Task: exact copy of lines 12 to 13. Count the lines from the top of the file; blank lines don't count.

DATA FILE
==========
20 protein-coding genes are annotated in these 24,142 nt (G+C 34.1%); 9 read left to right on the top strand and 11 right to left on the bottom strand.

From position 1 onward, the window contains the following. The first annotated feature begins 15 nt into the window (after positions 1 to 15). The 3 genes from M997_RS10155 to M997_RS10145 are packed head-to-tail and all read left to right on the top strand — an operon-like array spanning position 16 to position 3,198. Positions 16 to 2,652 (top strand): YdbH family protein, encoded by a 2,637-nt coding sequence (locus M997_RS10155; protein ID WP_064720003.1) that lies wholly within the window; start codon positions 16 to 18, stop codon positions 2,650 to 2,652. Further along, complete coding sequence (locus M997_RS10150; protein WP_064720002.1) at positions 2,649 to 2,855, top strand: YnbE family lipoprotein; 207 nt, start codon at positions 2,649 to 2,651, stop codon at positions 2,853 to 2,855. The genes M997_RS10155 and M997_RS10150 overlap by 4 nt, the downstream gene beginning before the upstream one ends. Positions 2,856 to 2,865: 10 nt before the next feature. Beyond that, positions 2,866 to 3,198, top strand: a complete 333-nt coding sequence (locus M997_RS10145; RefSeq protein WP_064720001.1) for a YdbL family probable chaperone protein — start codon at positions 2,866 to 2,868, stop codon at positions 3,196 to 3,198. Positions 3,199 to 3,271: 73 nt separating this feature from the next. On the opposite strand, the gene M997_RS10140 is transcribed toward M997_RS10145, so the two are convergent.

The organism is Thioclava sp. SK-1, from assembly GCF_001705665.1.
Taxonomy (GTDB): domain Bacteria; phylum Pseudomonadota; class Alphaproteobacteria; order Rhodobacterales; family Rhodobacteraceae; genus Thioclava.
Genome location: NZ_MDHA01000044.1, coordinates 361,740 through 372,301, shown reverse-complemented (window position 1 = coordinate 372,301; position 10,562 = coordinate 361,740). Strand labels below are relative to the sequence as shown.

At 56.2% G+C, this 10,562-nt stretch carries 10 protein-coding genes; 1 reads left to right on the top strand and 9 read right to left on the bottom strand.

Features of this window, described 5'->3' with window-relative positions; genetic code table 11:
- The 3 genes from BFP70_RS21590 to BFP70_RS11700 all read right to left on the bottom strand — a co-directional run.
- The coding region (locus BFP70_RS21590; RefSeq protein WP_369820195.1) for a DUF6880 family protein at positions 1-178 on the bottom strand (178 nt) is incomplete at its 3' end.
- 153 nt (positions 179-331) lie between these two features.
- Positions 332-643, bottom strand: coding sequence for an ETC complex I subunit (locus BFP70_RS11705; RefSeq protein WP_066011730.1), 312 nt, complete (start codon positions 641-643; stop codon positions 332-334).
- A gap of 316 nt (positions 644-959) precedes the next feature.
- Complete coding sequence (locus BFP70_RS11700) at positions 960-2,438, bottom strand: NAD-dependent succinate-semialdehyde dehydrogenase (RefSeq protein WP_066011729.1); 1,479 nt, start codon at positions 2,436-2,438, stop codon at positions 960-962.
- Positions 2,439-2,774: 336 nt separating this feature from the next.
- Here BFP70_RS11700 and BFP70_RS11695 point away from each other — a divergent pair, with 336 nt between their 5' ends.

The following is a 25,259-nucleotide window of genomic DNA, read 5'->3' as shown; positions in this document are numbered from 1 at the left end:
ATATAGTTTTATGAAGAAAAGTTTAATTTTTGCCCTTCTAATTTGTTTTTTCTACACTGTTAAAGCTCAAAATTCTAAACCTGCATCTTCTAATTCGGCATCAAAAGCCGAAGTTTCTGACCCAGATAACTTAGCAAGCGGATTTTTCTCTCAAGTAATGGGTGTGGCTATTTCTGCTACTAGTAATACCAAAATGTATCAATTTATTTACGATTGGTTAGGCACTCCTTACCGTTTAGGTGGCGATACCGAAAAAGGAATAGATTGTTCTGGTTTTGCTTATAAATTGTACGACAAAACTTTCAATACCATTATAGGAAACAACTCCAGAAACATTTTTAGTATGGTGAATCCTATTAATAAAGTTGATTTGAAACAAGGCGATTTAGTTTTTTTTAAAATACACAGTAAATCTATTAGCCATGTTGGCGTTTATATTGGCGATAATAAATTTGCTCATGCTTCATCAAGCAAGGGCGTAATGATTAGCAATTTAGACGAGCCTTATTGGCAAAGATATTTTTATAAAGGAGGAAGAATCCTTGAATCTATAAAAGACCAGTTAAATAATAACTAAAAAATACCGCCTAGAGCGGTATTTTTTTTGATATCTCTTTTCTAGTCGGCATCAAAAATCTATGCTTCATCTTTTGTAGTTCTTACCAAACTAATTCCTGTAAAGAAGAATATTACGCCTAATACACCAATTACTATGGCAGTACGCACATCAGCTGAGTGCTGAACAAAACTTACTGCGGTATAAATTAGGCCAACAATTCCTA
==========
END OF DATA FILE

- A gap of 316 nt (positions 644-959) precedes the next feature.
- Complete coding sequence (locus BFP70_RS11700) at positions 960-2,438, bottom strand: NAD-dependent succinate-semialdehyde dehydrogenase (RefSeq protein WP_066011729.1); 1,479 nt, start codon at positions 2,436-2,438, stop codon at positions 960-962.